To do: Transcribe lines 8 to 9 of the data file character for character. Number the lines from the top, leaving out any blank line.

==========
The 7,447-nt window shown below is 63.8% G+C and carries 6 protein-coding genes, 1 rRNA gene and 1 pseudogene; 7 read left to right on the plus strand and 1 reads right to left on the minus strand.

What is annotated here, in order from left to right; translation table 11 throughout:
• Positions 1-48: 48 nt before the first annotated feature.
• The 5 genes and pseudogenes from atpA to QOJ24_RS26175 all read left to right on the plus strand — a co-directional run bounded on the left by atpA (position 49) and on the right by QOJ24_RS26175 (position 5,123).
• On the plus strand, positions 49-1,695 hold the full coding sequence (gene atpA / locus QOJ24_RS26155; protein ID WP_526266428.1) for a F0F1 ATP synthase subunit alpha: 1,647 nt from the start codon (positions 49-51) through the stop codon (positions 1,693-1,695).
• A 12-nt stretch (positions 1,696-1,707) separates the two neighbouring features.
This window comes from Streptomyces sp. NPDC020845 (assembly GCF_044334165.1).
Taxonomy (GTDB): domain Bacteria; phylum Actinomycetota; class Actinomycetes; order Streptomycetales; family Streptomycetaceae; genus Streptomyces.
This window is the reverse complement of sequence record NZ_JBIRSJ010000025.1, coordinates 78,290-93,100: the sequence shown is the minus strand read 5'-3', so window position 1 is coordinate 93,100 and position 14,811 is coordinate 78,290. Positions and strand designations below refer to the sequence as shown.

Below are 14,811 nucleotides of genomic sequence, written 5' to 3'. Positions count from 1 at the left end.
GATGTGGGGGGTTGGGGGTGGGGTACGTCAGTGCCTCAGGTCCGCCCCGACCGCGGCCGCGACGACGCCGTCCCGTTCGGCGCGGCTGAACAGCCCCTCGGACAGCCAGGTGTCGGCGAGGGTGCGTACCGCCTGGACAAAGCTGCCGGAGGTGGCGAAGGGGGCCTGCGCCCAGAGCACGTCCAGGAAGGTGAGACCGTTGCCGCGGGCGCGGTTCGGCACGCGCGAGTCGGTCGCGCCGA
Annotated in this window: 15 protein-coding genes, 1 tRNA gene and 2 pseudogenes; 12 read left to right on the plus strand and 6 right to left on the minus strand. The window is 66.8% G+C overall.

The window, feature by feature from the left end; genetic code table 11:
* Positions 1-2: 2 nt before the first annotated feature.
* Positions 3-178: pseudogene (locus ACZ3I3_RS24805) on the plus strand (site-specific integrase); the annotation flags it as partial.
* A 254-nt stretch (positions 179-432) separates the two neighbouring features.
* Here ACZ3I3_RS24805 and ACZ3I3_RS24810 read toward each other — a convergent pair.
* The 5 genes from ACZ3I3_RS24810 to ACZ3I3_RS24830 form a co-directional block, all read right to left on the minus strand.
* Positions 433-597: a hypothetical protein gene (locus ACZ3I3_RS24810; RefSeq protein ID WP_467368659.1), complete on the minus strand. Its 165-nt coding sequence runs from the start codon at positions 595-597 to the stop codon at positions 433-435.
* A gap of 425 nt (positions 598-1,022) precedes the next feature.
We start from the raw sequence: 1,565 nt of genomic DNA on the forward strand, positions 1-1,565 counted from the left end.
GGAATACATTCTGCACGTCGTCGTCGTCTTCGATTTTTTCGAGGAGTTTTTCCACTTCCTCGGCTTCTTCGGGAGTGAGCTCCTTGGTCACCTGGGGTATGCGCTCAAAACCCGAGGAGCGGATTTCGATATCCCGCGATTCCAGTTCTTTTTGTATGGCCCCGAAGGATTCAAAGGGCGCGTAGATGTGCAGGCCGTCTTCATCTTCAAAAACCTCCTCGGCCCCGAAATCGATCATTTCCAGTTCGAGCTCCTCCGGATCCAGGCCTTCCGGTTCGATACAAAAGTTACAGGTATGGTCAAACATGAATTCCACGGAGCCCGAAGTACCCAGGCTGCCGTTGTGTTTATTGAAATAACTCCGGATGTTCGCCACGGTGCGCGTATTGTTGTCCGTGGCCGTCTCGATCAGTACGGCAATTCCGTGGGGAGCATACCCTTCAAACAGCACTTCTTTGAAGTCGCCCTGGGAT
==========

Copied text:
Taxonomy (GTDB): domain Bacteria; phylum Actinomycetota; class Actinomycetes; order Streptomycetales; family Streptomycetaceae; genus Streptomyces.
This window is the reverse complement of sequence record NZ_JBIRSJ010000025.1, coordinates 78,290-93,100: the sequence shown is the minus strand read 5'-3', so window position 1 is coordinate 93,100 and position 14,811 is coordinate 78,290. Positions and strand designations below refer to the sequence as shown.